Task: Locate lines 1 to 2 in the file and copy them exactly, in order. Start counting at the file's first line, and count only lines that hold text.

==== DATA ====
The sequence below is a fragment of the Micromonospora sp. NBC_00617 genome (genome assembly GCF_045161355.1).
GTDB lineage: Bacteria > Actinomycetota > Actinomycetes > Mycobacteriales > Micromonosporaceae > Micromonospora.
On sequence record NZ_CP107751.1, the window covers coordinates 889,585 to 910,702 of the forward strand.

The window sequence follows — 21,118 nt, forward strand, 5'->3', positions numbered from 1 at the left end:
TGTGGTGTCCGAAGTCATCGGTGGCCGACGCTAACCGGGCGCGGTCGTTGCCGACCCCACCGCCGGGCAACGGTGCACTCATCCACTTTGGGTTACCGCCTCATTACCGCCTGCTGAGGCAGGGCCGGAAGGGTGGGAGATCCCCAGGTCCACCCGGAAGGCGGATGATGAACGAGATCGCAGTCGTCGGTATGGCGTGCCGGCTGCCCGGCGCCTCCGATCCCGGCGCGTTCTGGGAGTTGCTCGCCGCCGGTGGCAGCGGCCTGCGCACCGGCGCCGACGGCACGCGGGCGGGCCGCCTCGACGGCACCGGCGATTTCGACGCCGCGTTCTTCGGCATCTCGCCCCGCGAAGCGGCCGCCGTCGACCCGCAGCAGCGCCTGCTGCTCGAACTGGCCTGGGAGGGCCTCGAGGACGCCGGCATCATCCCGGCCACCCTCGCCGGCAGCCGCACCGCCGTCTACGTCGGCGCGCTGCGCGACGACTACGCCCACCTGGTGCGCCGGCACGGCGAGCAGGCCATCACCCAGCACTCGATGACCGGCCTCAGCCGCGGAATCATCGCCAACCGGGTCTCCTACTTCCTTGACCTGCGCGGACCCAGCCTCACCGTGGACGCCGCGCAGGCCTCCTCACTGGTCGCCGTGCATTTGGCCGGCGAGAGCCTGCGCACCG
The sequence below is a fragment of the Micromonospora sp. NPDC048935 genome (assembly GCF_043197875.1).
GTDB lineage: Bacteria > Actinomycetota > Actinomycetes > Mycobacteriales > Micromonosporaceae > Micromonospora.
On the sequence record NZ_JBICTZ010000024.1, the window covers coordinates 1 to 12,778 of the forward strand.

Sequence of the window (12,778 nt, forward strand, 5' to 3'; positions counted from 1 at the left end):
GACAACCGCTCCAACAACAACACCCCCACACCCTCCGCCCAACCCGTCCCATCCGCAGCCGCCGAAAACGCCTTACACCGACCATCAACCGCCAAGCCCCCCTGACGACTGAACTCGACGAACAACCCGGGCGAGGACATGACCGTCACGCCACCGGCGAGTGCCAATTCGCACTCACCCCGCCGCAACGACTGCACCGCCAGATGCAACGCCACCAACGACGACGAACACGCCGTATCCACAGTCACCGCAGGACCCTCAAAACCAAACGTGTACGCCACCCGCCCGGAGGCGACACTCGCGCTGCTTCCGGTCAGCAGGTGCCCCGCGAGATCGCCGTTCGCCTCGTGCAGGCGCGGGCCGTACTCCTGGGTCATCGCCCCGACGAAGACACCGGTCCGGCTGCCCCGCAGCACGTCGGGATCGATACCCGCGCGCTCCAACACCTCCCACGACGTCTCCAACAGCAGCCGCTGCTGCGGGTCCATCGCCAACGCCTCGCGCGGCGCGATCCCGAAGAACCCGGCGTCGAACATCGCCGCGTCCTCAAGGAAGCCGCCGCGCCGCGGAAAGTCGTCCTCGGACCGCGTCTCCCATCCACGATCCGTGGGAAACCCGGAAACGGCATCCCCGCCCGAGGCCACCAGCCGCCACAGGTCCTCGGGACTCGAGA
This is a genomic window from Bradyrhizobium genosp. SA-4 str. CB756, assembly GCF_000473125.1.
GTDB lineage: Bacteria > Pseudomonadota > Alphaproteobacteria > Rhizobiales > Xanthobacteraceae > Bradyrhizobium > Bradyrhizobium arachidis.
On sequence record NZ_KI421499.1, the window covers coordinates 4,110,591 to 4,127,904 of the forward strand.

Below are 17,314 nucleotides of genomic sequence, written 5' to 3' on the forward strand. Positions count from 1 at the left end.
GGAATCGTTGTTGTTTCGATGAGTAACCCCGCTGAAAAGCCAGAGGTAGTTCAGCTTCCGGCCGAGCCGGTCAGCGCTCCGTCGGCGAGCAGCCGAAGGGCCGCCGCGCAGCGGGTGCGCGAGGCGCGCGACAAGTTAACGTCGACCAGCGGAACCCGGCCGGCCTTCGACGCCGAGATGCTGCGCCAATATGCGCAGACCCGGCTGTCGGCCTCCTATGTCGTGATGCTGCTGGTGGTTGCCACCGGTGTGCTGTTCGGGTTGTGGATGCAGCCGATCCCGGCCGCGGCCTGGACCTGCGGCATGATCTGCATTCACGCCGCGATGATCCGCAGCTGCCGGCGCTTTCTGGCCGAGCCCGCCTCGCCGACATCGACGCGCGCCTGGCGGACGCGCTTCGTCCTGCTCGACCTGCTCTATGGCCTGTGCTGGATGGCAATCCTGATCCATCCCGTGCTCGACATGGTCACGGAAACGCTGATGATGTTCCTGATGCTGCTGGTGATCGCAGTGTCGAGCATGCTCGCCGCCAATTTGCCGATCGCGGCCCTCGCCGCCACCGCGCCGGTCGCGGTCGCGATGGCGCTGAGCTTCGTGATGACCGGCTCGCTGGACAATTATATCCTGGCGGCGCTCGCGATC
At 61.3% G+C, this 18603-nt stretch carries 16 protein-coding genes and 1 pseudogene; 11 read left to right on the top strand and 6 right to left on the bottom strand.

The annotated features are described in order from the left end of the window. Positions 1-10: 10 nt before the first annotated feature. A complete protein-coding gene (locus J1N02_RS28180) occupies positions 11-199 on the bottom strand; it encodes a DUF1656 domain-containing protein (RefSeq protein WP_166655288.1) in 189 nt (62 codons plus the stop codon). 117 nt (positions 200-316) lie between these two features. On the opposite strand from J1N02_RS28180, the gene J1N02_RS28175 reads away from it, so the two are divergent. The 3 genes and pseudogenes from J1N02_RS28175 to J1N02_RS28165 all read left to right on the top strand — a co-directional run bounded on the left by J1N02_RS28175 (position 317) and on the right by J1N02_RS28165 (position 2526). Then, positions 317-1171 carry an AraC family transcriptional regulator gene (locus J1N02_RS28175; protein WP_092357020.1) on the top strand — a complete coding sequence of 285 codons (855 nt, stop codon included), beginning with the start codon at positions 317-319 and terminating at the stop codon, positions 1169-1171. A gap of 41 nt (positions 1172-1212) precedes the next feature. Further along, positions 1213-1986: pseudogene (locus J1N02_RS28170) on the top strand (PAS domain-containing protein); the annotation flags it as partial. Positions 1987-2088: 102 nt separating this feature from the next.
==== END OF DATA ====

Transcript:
The sequence below is a fragment of the Micromonospora sp. NBC_00617 genome (genome assembly GCF_045161355.1).
GTDB lineage: Bacteria > Actinomycetota > Actinomycetes > Mycobacteriales > Micromonosporaceae > Micromonospora.